When I first met the Nurse Practitioner at the Comprehensive Breast Center, she sat me down and said, "You seem like the type of person who's always thinking of others first, so you need to shift gears a little bit. While you're working through this cancer diagnosis and treatment, you need to just work on taking care of yourself and getting better. This time is about you. You need to have as little stress as possible."
Too bad nobody told the New England climate and global warming that.
Right now I feel like somebody put an alarm clock inside my stomach--that old-fashioned kind that jumps around in cartoons when it rings--and that in a second it's going to go off, and I'm going to go flying around the room like an untied balloon and scream my head off like . . . me when I'm stressed and nobody but God is around to hear me. Right now, I'm so on-the-edge that I might do it even though other people besides God are around to hear me. It will not be pretty.
Yesterday some girl came into Starbucks and said glumly that her power was still out, and I said mine was too, and she said she heard that her neighbourhood wouldn't be up and running until after Christmas.
Christmas is next week, folks. The power went out last Thursday.
And my father and my brother and my sister-in-law and my baby niece and my grandmothers and my uncle will converge on my mother and me and our house, and if we don't have lights? Um, excuse me? This is not okay.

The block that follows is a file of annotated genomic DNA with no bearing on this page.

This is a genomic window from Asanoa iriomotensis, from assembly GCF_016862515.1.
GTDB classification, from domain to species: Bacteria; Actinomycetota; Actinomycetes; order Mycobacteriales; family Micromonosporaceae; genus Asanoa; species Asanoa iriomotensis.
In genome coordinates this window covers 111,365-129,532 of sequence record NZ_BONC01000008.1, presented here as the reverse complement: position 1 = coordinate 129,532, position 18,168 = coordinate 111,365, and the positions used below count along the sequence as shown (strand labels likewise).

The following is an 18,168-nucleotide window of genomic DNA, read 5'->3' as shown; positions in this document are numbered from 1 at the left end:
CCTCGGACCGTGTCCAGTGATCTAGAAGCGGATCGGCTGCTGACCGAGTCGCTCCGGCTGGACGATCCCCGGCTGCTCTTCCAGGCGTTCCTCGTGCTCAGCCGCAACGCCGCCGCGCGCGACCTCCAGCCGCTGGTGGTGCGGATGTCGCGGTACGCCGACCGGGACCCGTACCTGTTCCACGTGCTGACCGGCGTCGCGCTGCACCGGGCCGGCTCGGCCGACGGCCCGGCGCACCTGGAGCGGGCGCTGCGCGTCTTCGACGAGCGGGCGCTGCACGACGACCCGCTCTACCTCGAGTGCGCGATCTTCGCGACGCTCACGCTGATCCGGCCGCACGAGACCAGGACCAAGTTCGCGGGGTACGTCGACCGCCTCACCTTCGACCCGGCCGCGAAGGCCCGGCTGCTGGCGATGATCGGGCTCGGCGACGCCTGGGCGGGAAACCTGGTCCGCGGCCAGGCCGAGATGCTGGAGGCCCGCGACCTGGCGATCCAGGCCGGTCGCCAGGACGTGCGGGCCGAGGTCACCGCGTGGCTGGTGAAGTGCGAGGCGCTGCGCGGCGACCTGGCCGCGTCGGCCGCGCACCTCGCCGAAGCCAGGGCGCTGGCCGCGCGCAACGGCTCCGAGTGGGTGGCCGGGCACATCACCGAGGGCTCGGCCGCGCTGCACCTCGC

I'm staying in the city for the mid-part of this week, at Pastor Ron and Mrs. Donna's apartment with them, and it's a huge help, but I never seem to have everything I need with me in the same place at any given time, and for example I realised two hours ago that I did not bring enough changes of clothing for the number of days I'm going to be here, and I don't have internet at church, and I don't have church phone numbers at the apartment, and I have two magazine articles to write, and a confirmation class to organize and two youth group events to cancel and the Milk Guy's power came back and then surged and fried some of his appliances and even though that doesn't directly affect me, it kind of stresses me out, too.
I think National Grid should have consulted me. I'm glad they got Old Church street up and running so that Old Church could provide food for those of us less fortunate and so that the nursing home on the same power line would be able to keep running. Hear hear. But didn't anybody tell them that there's a cancer survivor on my street, who's starting radiation today? And if they didn't, why not?